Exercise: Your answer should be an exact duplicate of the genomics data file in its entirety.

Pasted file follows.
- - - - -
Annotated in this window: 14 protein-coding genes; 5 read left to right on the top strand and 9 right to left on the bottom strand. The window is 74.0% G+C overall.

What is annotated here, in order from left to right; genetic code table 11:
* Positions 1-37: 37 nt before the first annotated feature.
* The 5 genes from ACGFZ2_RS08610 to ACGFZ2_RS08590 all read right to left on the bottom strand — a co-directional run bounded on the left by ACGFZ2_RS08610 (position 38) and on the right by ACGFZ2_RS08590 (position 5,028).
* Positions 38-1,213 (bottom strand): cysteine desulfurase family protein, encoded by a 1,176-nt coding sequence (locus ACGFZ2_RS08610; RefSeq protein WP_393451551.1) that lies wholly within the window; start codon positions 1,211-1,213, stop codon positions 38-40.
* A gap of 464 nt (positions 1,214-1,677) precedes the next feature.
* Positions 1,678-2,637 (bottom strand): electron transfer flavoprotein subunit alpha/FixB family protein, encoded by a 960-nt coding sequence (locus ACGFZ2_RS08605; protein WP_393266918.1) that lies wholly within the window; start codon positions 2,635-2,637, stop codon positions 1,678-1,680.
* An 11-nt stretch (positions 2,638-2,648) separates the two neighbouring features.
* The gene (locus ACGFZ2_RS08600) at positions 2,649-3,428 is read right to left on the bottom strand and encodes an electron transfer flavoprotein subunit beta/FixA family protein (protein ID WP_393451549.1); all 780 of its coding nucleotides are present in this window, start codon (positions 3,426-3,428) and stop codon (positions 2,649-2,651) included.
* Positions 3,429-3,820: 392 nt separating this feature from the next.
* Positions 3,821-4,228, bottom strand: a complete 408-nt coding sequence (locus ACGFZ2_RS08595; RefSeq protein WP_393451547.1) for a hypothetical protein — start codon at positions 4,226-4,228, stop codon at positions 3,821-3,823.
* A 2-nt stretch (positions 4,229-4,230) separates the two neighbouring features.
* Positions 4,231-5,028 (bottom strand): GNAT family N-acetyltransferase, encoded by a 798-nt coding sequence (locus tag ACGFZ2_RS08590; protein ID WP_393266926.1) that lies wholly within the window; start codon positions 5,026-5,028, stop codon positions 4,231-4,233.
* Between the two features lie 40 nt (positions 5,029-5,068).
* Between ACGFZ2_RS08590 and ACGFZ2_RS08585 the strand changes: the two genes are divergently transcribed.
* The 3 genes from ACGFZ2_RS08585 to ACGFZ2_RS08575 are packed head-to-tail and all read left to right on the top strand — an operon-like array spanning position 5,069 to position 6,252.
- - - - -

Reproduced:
Annotated in this window: 14 protein-coding genes; 5 read left to right on the top strand and 9 right to left on the bottom strand. The window is 74.0% G+C overall.

What is annotated here, in order from left to right; genetic code table 11:
* Positions 1-37: 37 nt before the first annotated feature.
* The 5 genes from ACGFZ2_RS08610 to ACGFZ2_RS08590 all read right to left on the bottom strand — a co-directional run bounded on the left by ACGFZ2_RS08610 (position 38) and on the right by ACGFZ2_RS08590 (position 5,028).
* Positions 38-1,213 (bottom strand): cysteine desulfurase family protein, encoded by a 1,176-nt coding sequence (locus ACGFZ2_RS08610; RefSeq protein WP_393451551.1) that lies wholly within the window; start codon positions 1,211-1,213, stop codon positions 38-40.
* A gap of 464 nt (positions 1,214-1,677) precedes the next feature.
* Positions 1,678-2,637 (bottom strand): electron transfer flavoprotein subunit alpha/FixB family protein, encoded by a 960-nt coding sequence (locus ACGFZ2_RS08605; protein WP_393266918.1) that lies wholly within the window; start codon positions 2,635-2,637, stop codon positions 1,678-1,680.
* An 11-nt stretch (positions 2,638-2,648) separates the two neighbouring features.
* The gene (locus ACGFZ2_RS08600) at positions 2,649-3,428 is read right to left on the bottom strand and encodes an electron transfer flavoprotein subunit beta/FixA family protein (protein ID WP_393451549.1); all 780 of its coding nucleotides are present in this window, start codon (positions 3,426-3,428) and stop codon (positions 2,649-2,651) included.
* Positions 3,429-3,820: 392 nt separating this feature from the next.
* Positions 3,821-4,228, bottom strand: a complete 408-nt coding sequence (locus ACGFZ2_RS08595; RefSeq protein WP_393451547.1) for a hypothetical protein — start codon at positions 4,226-4,228, stop codon at positions 3,821-3,823.
* A 2-nt stretch (positions 4,229-4,230) separates the two neighbouring features.
* Positions 4,231-5,028 (bottom strand): GNAT family N-acetyltransferase, encoded by a 798-nt coding sequence (locus tag ACGFZ2_RS08590; protein ID WP_393266926.1) that lies wholly within the window; start codon positions 5,026-5,028, stop codon positions 4,231-4,233.
* Between the two features lie 40 nt (positions 5,029-5,068).
* Between ACGFZ2_RS08590 and ACGFZ2_RS08585 the strand changes: the two genes are divergently transcribed.
* The 3 genes from ACGFZ2_RS08585 to ACGFZ2_RS08575 are packed head-to-tail and all read left to right on the top strand — an operon-like array spanning position 5,069 to position 6,252.